Brantson Smith
Not Feature Story
An August 2009 house fire left 5-year-old Brantson Smith with third-degree burns over approximately 15 percent of his body. “He was burned on his face, neck, hands and his left shoulder,” said his mother, Misty Smith.

Brantson was rushed to the hospital in nearby Talladega where doctors immediately determined he needed to be taken to Children’s of Alabama for treatment. “As soon as he came through the door, they were on the phone calling Children’s to come and get him,” Smith said. Brantson was flown to Birmingham in Children’s specially-equipped helicopter manned by members of the hospital’s Critical Care Transport Team.

Brantson was admitted to the Burn Unit at Children’s, a specialized six-bed unit that is the only pediatric burn unit in the state and the largest in the southeastern U.S. During his two months in the unit, he underwent six surgeries to graft skin and repair damage from his burns. After his discharge from the hospital, he returned twice a week for therapy. “They would massage the scar tissue in the areas where he was burned to keep it from getting too thick and to stretch the tissue,” Smith said.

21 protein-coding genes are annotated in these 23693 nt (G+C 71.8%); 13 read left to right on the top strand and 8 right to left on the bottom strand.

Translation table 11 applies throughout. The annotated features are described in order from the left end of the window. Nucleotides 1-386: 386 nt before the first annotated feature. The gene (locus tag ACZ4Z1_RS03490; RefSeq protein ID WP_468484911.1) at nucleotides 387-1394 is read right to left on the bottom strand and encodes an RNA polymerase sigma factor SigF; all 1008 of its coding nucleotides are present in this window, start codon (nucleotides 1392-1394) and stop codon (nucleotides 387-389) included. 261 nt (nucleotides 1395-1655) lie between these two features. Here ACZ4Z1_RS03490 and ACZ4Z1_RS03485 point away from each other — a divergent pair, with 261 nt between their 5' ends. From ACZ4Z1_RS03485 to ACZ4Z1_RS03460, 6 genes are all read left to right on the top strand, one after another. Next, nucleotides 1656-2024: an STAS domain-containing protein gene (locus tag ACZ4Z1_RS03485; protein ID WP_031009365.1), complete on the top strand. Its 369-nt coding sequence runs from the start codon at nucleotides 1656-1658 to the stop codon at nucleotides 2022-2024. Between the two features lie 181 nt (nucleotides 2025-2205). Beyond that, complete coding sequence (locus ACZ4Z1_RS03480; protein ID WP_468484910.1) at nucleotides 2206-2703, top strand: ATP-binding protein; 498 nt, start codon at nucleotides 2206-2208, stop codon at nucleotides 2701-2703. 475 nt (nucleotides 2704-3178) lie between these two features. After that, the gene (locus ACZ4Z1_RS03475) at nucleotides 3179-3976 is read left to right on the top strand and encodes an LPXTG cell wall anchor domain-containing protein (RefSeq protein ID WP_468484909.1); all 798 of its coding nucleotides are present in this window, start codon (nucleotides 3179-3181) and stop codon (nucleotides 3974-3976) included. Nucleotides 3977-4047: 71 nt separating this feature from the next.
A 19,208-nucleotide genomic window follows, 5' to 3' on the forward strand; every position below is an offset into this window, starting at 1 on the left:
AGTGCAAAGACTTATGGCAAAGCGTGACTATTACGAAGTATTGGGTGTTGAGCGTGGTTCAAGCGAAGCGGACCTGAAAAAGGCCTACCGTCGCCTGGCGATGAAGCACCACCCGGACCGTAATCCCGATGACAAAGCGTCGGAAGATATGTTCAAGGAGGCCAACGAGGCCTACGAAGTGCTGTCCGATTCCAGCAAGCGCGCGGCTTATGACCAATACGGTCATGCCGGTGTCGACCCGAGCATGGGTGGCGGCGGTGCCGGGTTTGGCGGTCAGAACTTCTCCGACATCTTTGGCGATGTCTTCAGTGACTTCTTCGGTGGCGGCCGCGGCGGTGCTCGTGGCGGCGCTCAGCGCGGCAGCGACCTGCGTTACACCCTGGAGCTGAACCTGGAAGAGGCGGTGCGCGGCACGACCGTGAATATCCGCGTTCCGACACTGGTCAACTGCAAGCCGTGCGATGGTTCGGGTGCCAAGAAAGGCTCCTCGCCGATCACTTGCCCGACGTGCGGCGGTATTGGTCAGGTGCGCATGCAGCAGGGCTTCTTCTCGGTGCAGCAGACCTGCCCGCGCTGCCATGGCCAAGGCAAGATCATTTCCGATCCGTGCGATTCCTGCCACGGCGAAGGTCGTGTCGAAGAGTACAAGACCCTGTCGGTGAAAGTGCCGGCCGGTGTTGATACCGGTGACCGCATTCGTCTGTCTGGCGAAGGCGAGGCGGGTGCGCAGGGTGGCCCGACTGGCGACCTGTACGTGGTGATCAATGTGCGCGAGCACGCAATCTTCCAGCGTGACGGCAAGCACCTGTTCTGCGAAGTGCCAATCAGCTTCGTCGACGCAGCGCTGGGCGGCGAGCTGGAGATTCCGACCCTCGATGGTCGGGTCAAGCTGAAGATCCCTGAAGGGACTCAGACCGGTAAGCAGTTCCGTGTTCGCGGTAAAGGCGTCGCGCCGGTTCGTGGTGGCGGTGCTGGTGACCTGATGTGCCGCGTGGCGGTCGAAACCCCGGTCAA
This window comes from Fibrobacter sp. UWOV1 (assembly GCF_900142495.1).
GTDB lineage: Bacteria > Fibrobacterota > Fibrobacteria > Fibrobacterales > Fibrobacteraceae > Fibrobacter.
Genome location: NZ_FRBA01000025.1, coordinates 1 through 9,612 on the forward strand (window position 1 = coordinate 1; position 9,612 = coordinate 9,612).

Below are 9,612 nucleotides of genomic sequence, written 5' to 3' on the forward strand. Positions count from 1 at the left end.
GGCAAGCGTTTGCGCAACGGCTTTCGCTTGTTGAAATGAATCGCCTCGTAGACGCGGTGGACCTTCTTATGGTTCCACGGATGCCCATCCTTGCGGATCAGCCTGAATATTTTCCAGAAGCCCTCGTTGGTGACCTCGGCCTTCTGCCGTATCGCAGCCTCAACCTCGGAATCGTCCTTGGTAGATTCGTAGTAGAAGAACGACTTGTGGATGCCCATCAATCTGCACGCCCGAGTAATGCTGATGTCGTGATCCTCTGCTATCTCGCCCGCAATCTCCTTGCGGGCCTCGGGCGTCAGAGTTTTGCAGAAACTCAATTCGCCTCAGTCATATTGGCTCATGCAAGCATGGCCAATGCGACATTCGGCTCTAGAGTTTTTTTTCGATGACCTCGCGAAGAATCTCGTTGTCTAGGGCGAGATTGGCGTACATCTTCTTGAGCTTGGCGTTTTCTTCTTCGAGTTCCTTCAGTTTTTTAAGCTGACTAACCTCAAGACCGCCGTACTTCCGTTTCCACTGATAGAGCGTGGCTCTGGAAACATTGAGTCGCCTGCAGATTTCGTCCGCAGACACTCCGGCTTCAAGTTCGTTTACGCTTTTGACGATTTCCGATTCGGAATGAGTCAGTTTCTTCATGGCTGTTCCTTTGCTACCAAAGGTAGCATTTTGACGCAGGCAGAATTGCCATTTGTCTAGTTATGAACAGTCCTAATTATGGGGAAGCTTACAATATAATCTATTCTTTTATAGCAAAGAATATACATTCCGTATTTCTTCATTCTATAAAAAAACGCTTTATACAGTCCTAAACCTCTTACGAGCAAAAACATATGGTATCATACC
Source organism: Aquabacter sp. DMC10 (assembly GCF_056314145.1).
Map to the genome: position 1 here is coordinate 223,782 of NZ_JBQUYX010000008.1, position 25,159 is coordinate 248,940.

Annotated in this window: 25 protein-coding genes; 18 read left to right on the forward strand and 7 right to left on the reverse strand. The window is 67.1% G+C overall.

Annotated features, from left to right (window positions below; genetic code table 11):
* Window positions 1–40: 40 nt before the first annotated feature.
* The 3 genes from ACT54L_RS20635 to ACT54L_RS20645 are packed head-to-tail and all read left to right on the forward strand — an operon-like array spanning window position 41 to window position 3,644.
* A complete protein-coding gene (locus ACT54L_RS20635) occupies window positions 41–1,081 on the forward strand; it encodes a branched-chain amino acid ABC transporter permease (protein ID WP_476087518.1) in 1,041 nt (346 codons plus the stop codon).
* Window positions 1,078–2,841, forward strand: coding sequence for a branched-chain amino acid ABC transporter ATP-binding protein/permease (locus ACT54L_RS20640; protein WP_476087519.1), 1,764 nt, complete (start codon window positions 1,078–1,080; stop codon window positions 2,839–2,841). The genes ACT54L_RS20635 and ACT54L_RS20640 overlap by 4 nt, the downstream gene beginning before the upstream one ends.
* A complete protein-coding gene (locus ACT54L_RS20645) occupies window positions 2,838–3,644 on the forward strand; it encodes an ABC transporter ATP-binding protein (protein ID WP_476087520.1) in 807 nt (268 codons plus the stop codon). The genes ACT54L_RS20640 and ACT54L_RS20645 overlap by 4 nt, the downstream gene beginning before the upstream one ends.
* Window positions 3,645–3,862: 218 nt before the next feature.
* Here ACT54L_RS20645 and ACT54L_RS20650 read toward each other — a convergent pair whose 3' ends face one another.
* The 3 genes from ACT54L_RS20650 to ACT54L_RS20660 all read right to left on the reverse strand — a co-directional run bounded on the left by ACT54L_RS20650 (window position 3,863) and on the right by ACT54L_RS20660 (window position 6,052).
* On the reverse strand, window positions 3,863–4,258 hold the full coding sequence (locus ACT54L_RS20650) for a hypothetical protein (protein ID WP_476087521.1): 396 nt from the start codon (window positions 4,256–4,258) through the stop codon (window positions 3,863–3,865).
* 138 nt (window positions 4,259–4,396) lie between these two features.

Over the past two years he has had eight additional surgeries to release scar tissue and improve his mobility, especially in his hand. “He will have to have more surgeries, just not right on top of each other. We’re looking at about one surgery a year,” Smith said.

Because of the time they have spent at Children’s and the support they have received, Smith says that Brantson’s doctors and nurses are “like family.” Each summer, Brantson also goes to Camp Conquest, a four-day camp for patients who have been treated in Children’s Burn unit, held at the Lake Martin campus of Children's Harbor.

Now 9, Brantson is a resilient little boy with an engaging personality who loves to play soccer, ride his bicycle, and sing. “All the nurses at Children’s know him as the little boy who sings, and right now, he’s trying to learn how to play the guitar,” Smith said.

“If there’s anything he can’t do, he figures out a way to do it. He has never let this bring him down. He’s never changed through the whole thing. He’s always been the same kid who makes friends wherever he goes,” his mother said.